It was a strange feeling I never quite shook -- that I had been there before, although it was a foreign land. That first day it was clear, the last time I saw the sun until I came back to America a week later. From then on, it was rain. Sometimes drizzle. Sometimes a downpour. On colder days, mixed with snow. And the worst, falling sideways with that wicked North Sea wind.
After the rain, the next thing I noticed was the faces. It didn't seem to matter whether it was hard-faced, working-class kids in track suits or elderly mums with strollers, but there seemed to be a certain kindness that shone through, or at least an acceptance of life that I don't see much of in New York. I knew it was bullshit, as some of those hard-faced kids would no doubt be just as nasty as their American counterparts. But I often caught myself looking at people a beat too long, feeling like I was looking at childhood pictures, something I felt I had lost, rather than actual people.
Ian's youngest, Ian Jr., had that look. He reminded me of Tiny Tim -- the Dickens character, not the singer. One rainy morning we sat in the TV room and watched Full Metal Jacket on video, with me explaining what I knew about Vietnam and certain Americanisms that came up in speech. He would giggle in delight at the way I could predict lines and state them in an over-bearing American accent ("Is that you John Wayne -- is this me?").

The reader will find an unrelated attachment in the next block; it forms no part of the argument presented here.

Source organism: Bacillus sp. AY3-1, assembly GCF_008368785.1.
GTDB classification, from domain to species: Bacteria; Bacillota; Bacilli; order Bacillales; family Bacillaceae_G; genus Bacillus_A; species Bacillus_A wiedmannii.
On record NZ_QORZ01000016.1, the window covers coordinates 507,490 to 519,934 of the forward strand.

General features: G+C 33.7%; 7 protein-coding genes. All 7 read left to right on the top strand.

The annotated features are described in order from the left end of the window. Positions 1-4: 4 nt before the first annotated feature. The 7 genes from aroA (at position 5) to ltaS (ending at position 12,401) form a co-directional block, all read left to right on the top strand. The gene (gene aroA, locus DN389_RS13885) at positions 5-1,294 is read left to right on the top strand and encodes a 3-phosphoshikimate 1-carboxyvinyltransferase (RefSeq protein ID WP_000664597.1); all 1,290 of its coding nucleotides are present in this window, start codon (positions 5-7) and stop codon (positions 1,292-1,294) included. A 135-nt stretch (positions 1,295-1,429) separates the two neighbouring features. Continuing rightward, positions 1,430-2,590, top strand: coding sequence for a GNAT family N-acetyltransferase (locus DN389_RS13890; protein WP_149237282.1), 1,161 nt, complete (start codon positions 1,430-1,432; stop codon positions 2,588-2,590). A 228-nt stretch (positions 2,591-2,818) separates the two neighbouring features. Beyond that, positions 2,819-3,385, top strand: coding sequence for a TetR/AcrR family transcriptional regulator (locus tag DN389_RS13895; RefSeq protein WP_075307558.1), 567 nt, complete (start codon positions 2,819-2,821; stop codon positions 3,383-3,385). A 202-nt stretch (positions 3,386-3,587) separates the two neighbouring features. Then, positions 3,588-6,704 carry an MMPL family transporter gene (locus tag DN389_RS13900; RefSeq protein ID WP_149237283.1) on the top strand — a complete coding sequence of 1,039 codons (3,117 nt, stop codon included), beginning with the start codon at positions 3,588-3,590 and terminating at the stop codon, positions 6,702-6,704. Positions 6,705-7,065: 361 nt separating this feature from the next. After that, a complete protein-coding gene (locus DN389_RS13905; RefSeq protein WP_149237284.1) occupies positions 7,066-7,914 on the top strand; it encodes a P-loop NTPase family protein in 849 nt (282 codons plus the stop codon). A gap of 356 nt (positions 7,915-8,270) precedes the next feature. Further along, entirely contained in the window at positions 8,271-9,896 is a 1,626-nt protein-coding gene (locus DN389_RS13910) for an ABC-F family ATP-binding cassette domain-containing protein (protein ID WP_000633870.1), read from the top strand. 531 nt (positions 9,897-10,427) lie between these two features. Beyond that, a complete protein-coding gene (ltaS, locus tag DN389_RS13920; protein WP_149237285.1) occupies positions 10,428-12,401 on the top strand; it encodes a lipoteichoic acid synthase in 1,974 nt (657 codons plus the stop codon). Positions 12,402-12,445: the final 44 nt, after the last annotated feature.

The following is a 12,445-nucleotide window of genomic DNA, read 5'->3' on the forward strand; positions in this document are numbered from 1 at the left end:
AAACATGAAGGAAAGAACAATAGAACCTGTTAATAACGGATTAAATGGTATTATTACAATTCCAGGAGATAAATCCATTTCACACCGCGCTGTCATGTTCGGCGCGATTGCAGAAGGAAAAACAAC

While sitting there, I had remembered a small present in my suitcase, an American flag pin I bought from a deaf person in the airport (with the attached card stating "thank you for supporting the deaf"), so I went to my room and brought it over, explaining how I had purchased it.
Ian's eyes lit up for a moment, and then he looked glum and said, "There's a great bit of sadness in this, isn't there, Bill?" To which I replied, "Yes, Ian, there is. There's a great bit of sadness in New York." He seemed heartbroken for a moment -- hardly what I had expected from a child over-joyed with anything American. His response brought back those vague memories of the hundreds of homeless people I'd stepped over or simply avoided in New York in the 80s. There was no easy way to explain something like this to a boy who'd never seen anything remotely like a subway car late on a winter's night filled with sleeping, tattered forms. I think he saw this in my face and told me how glad he was to have something so "cool."
Earlier he had told me that he thought Courtney Cox was "hot," as I had inquired about her poster in his room, and I could imagine him having tea and biscuits with her in that bullshit café on Friends, over-joyed and excited to be next to a beautiful American girl he only ever saw on TV.
That seemed to be the running theme of the week -- Ian and his sons' fascination with all things American. Simon, his oldest at 23, and Richie, the 17-year-old in Chuck E. Taylor hi-tops, were both in punk bands emulating the sounds of The Ramones and The Beach Boys. (A few years later, I would get Joey Ramone's autograph for them, at a Kinks tribute show in New York, asking Joey to sign it to Simon and Richie in Scotland. He asked me how to spell "Richie" in that thick Queens accent of his. I told him, and he spelled it wrong anyway.)
Ian's wife Alice and his 21-year-old, Andrew, were about the only ones who didn't fawn over American pop culture, despite Ian's fanatic, near-lifelong devotion to Bob Dylan. It was strange to drive through all those remote, Local Hero style fishing villages along the North Sea coast with Dylan whining about Pretty Boy Floyd or Hattie Carroll on the tape deck. (Ian plans on taking the boys to Glasgow in June to see Dylan and Van Morrison play at the SECC, a big day for him as Dylan is one of the few musical reference points he shares with them. When I asked Simon how he felt about the upcoming show, he answered, "Dylan's all roit. But, ach, I cannae fookin' stand tha' fat paddy!")